WHY WORK EXPERIENCE SHOULD NOT BE ALL WHEN HIRING!

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Employers in many of the job advertisements I have seen lay emphasis on work experience of between 2 years and more. The work experience focus puts a higher premium on the level of the job advertised and may then progress it further from 2 years to 10 years respectively. This approach and disposition renders fresh graduates from tertiary colleges and universities irrelevant and not fit for these positions. The same graduates have these days resorted to internship, clerkship and apprenticeship to make up for the employers demand of work experience but still not considered as formal employment and therefore counts for zero.

LOOKING IN THE RIGHT PLACES

The employers prefer the plug and use employees. The thinking behind this consideration is that these lot requires no on-job training because they have already travelled the said road; they are not fellows to start from zero climbing up, and reduces time and cost that may be attached to preparing a complete new employee from not grasping work around the company to a point of use.

Having spent over 30 years evaluating and tracking executives and studying the factors in their performance, I now consider transferable skills to be the most important predictor of success at all levels, from junior management to C-suite and the board.Transferable skills are areas of development that are transferred from one environment to another such as home, school, work, volunteerism, or extra-curricular activities. They can be used in many different environments, across occupations, regardless of the type of work.

The transferable skills start from one’s childhood, early schooling and grounding, learning the value of teamwork by the sports they play, developing presentation skills or countless other skills while completing coursework in college, and university. Each of these experiences lays groundwork for building additional skills.Transferable skills supplement one’s degree qualification and provide concrete evidence of one’s readiness and qualifications for a position. Transferable skills can be divided into three subsets: working with people; working with things; and working with information and data.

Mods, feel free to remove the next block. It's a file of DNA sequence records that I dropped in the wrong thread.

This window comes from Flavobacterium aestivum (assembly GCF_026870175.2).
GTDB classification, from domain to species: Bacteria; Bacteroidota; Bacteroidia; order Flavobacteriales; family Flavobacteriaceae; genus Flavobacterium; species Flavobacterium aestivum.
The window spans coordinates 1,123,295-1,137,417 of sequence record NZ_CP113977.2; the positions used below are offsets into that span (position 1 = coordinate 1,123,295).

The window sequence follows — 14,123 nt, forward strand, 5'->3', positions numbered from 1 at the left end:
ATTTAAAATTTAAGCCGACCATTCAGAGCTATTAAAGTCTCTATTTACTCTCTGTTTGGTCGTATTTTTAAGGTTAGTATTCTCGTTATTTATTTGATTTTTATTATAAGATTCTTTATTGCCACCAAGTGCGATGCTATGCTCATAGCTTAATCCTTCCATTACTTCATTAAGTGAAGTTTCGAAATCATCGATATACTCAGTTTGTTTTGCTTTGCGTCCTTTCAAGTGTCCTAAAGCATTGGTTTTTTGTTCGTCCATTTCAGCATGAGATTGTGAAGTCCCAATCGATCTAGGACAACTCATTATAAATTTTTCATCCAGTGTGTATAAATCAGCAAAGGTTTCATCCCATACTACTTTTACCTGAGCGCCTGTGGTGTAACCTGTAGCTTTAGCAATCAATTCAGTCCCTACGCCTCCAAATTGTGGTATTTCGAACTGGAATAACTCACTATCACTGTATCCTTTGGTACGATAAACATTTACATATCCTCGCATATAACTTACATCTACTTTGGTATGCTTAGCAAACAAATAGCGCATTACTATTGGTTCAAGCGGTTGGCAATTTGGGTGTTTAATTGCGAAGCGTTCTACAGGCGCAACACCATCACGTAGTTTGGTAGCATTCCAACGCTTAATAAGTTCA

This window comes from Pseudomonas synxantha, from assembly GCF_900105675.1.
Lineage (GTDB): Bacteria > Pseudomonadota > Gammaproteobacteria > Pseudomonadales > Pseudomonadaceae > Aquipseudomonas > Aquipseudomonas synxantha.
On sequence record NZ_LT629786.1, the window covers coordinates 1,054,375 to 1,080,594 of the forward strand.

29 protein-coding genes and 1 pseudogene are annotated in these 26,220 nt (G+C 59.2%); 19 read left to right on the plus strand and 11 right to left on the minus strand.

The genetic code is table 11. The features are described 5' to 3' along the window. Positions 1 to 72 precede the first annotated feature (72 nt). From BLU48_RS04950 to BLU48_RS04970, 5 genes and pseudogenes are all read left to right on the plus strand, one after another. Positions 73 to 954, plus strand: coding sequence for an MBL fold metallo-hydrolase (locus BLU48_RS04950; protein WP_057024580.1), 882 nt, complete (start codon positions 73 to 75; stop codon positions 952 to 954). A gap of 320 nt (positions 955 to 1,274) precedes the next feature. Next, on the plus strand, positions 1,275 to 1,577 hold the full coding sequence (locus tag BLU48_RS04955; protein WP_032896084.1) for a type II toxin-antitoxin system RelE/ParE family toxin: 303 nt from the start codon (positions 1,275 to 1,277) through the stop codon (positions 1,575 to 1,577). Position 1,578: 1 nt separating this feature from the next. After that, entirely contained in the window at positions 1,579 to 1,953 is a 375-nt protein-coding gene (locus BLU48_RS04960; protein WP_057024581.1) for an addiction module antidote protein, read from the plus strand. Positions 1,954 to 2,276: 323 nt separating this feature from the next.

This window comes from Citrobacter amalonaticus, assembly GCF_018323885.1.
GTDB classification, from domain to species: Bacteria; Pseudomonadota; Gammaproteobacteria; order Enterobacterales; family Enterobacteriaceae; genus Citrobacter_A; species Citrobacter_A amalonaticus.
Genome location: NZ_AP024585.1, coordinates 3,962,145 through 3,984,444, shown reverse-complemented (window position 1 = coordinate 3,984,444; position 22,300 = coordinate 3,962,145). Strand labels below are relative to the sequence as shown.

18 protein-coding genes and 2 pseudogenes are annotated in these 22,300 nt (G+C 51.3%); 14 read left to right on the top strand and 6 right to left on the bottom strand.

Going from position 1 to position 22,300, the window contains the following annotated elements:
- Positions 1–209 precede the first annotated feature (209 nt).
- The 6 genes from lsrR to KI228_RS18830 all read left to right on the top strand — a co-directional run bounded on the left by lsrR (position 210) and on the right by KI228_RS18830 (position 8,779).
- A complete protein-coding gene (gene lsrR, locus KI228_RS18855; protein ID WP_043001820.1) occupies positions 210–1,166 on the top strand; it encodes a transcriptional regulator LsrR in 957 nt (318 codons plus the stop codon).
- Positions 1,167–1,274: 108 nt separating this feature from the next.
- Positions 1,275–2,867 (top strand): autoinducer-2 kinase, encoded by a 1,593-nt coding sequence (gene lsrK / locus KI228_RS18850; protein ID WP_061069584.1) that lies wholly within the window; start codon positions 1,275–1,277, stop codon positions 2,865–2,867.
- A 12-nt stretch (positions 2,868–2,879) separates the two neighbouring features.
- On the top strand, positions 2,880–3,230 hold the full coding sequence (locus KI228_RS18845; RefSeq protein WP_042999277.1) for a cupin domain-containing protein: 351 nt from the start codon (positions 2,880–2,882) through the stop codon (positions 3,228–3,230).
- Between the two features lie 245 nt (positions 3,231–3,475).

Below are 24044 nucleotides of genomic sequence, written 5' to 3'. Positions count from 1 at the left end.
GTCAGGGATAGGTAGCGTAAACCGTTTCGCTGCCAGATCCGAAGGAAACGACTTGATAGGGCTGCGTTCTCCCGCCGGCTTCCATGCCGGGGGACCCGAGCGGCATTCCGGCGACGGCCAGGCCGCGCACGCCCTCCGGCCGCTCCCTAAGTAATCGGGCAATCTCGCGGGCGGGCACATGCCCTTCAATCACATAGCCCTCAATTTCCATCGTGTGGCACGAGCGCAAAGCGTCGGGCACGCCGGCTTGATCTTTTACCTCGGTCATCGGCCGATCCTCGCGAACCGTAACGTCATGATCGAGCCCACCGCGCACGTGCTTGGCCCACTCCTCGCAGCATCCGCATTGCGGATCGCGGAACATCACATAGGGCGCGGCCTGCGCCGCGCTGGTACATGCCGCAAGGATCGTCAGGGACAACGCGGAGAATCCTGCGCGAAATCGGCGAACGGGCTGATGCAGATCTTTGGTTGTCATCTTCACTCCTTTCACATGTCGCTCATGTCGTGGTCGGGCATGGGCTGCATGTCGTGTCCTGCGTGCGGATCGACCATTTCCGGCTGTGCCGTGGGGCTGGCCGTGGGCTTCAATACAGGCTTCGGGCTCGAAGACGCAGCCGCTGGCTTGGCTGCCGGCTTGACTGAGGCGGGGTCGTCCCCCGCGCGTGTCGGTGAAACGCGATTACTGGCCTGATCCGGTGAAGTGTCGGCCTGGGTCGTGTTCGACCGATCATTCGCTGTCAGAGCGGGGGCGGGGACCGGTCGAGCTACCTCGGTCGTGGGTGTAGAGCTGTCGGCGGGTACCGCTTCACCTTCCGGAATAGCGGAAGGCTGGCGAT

For example, some transferable skills can be used in every workplace setting (e.g., organizing or public speaking) while some are more applicable to specific settings (e.g., drafting or accounting). Working with people for instance may include: selling, training, teaching, supervising, organizing, soliciting, motivating, mediating, advising, delegating, and entertaining. Working with things may include repairing, assembling parts, designing, operating machinery, driving, maintaining equipment, constructing, building, sketching, working with computer-aided design (CAD), keyboarding, drafting, surveying and troubleshooting whereas working with data or information may include calculating, developing databases, working with spreadsheets, accounting, writing, researching, computing, testing, filing, sorting, editing, gathering data, analyzing, and budgeting.

I once hired this candidate who had not worked exactly in the same position as the vacancy we were hiring for. He was in the midst of switching careers but he had the skill set we were looking for. I believed his entrepreneurial experience could easily transfer to corporate. Sadly today, I see a lot of qualified candidates being overlooked because they have not worked in a specific job function. I wish recruiters and hiring managers would be versed in identifying transferable skills, ingenuity, drive and potential. Many people cannot fit into the narrow parameters of a linear career history in a particular field. A candidate doesn’t have to tick every box in your checklist to be the best fit. A job can be learned. By being so inflexible and narrowly focused, many companies miss out on employees who are great team players, change agents, innovators and progressive thinkers. There are so many individuals in this situation which is a complete waste of talent!

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